United States District Court, M.D. Pennsylvania
JOHN E. JONES III
before the court is a petition for writ of habeas corpus
(Doc. 1) pursuant to 28 U.S.C. § 2241 filed by
Petitioner, Trae Javar Compton (“Compton”), a
federal inmate presently incarcerated at the United States
Penitentiary at Lewisburg (“USP-Lewisburg”),
Pennsylvania. Compton asserts that his constitutional rights
have been violated by the cumulative loss of good conduct
time imposed as a sanction following disciplinary proceedings
spanning the entirety of his incarceration. He also
challenges the validity of his conviction and sentence. He
seeks “to be reimburst [sic] (GCT) Good Conduct Time
credit, and Disallow Good Conduct Time Credit to Vacate
Sentence an[d] be immediately release [sic].” (Doc. 1,
petition is ripe for disposition and, for the reasons that
follow, the Court will dismiss the petition.
Loss of Good Conduct Time
“contends that he is allowed 54 [good conduct] days in
1-year an[d] that the DHO Hearing Officer has been taken
[sic] more then [sic] the 54 days in one year from
2012-2016.” Specifically, according to his Sentence
Monitoring Data, ninety-four days were taken in 2012, 175
were taken in 2013, in 2014, 121 days were taken, 188 days
were taken in 2015, in 2016, 336 days were taken, in 2017,
257 days were taken and, 162 days were taken in 2018. (Doc.
1, p. 2). (Id.). He asserts that the excessive
taking of his good conduct time through disciplinary
sanctions has caused him to lose the privilege of being
released to a halfway house and violates his First, Fourth,
Fifth and Eighth Amendment rights. (Id. at 3, 4).
September 2012 and March 2019, Compton utilized the
administrative review process approximately thirty two times.
(Doc. 10-2, pp. 8-36). On January 14, 2019, he filed
administrative remedy #964724-F1, raising the issue of the
excessive forfeiture of his good conduct time. (Doc. 10-2,
Declaration of Michael Figgsganter (“Figgsganter
Decl.), ¶ 8; Doc. 10-2, p. 36). The remedy was rejected
on that same date. (Id. at ¶ 9; Id.).
Compton failed to re-file the administrative remedy or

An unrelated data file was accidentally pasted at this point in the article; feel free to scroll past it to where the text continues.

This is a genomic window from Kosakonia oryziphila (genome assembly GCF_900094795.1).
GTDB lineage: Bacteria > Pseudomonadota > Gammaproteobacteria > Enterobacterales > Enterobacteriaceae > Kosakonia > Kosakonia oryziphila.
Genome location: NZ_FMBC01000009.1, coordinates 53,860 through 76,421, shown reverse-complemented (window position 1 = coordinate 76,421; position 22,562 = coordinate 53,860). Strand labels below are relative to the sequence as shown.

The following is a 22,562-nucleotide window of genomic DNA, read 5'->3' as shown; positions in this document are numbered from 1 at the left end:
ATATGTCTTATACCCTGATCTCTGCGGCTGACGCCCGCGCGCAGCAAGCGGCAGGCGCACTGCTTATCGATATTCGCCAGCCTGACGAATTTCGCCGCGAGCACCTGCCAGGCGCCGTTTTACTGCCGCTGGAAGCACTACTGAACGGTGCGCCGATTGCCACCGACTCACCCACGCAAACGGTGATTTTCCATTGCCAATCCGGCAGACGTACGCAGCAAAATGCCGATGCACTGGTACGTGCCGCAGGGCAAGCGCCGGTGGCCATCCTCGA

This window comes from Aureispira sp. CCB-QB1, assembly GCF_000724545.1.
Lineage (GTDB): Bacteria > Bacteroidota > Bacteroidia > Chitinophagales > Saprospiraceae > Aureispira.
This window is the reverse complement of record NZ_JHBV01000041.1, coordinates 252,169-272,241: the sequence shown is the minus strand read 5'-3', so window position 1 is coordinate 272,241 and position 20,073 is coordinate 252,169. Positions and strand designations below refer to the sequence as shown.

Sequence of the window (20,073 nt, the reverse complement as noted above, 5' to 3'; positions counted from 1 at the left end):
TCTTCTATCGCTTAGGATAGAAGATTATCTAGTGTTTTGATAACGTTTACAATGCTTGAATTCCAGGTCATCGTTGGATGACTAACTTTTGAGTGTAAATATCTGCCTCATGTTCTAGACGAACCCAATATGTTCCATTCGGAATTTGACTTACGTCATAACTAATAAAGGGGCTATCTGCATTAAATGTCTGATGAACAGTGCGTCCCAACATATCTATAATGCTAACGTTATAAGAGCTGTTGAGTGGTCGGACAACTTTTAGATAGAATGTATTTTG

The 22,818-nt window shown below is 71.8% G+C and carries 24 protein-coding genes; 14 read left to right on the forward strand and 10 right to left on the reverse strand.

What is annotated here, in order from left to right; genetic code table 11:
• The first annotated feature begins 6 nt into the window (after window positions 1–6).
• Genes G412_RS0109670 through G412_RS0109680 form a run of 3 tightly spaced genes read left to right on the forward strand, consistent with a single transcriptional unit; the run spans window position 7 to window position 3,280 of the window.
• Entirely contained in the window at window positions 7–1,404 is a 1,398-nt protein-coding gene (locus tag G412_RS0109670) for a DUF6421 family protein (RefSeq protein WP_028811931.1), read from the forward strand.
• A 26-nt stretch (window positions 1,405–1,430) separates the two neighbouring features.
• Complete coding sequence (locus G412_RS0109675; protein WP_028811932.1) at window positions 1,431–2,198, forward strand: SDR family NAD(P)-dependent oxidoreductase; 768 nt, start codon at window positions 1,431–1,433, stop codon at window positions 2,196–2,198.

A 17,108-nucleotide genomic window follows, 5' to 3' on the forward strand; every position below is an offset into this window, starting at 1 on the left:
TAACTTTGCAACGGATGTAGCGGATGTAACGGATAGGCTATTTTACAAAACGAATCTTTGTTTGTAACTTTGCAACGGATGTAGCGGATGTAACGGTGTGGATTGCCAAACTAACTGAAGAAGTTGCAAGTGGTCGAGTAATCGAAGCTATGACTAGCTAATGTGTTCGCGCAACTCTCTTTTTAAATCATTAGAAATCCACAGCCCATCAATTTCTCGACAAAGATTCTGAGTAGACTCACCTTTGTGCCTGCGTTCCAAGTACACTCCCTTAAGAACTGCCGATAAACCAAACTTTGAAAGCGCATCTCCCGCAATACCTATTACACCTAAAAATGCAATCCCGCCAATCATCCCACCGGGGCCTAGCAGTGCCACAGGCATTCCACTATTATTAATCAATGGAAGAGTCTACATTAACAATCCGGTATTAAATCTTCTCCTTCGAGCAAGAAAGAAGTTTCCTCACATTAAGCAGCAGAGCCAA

administratively appeal the rejection. (Id. at
¶ 10; Id.).
Challenge to Federal Conviction and Sentence
also “challenges the validity of his conviction or
sentence as imposed under the savings clause 28 U.S.C.
§2255(e).” (Doc. 1, p. 2). Initially, the United
States District Court for the Middle District of North
Carolina imposed a sentence of 280 months imprisonment for
possession of a firearm in violation of 18 U.S.C. § 922
in the matter of U.S.A. v. Compton, N.C. M.D. No.
1:10-cr-0090. (Doc. 10-2, Figgsganter Decl., ¶ 3; Doc.
10-2, pp. 37-57). Compton appealed. (Id. at p. 46).
The United States Court of Appeals for the Fourth Circuit
vacated the sentence and remanded for resentencing.
(Id. at 48). On March 19, 2012, the district court
resentenced him to 120 months imprisonment; the court entered
the amended judgment on April 11, 2012. (Id. at 49).
The appellate court affirmed the sentence. (Id. at
Compton filed a motion to vacate his sentence pursuant to 28
U.S.C. § 2255, which the sentencing court denied on
November 13, 2015. (Id. at 50, 53). The sentencing
court dismissed a second § 2255 motion on November 16,
2016, for failure to obtain certification from the United
States Court of Appeals for the Fourth Circuit. (Id.
at 55). On July 16, 2018, he again challenged the validity of
his conviction and sentence in the sentencing court
via a motion to vacate sentence pursuant to 28
U.S.C. § 2255. (Id. at 56). The sentencing
court dismissed the petition on December 3, 2018, based on
Compton's failure to obtain certification by filing a
Motion for Authorization in the Court of Appeals as required
by 28 U.S.C. §§ 2255 and 2244 and Fourth Circuit
Local Rule 22(d). (Id. at 57).
matter of Compton v. Ebbert, M.D.PA. No.
1:18-cv-2157, this Court considered a §2241 petition
previously filed by Compton. The Court dismissed the petition
for lack of jurisdiction on December 4, 2018.
Cumulative Loss of Good Conduct Time
argues that the petition should be dismissed based on
Compton's failure to exhaust his administrative remedies
prior to seeking review in federal court. (Doc. 10, pp. 5-8).
In general, the Federal Bureau of Prisons'
(“BOP”) administrative review remedy program is a
multi-tier process that is available to inmates confined in
institutions operated by the BOP for review of an issue which
relates to any aspect of their confinement. (Doc. 10-2,
Figgsganter Decl. at ¶ 5, citing 28 C.F.R. §§
542.10, et seq.). An inmate initiates the
administrative review process by formally presenting their
complaint to staff. (Id. citing § 542.13(a)).
Staff shall attempt to informally resolve any issues.
(Id.) If informal resolution proves unsuccessful,
the inmate may file a formal written complaint with the
Warden within twenty calendar days of the date on which the
basis of the complaint occurred. (Id. citing §
542.14(a)). If the Inmate is dissatisfied with the
Warden's response, he may appeal to the BOP's
Regional Director within twenty calendar days. (Id.,
citing 28 C.F.R. § 542.15(a)). If dissatisfied with the
Regional Director's response, an appeal may be ...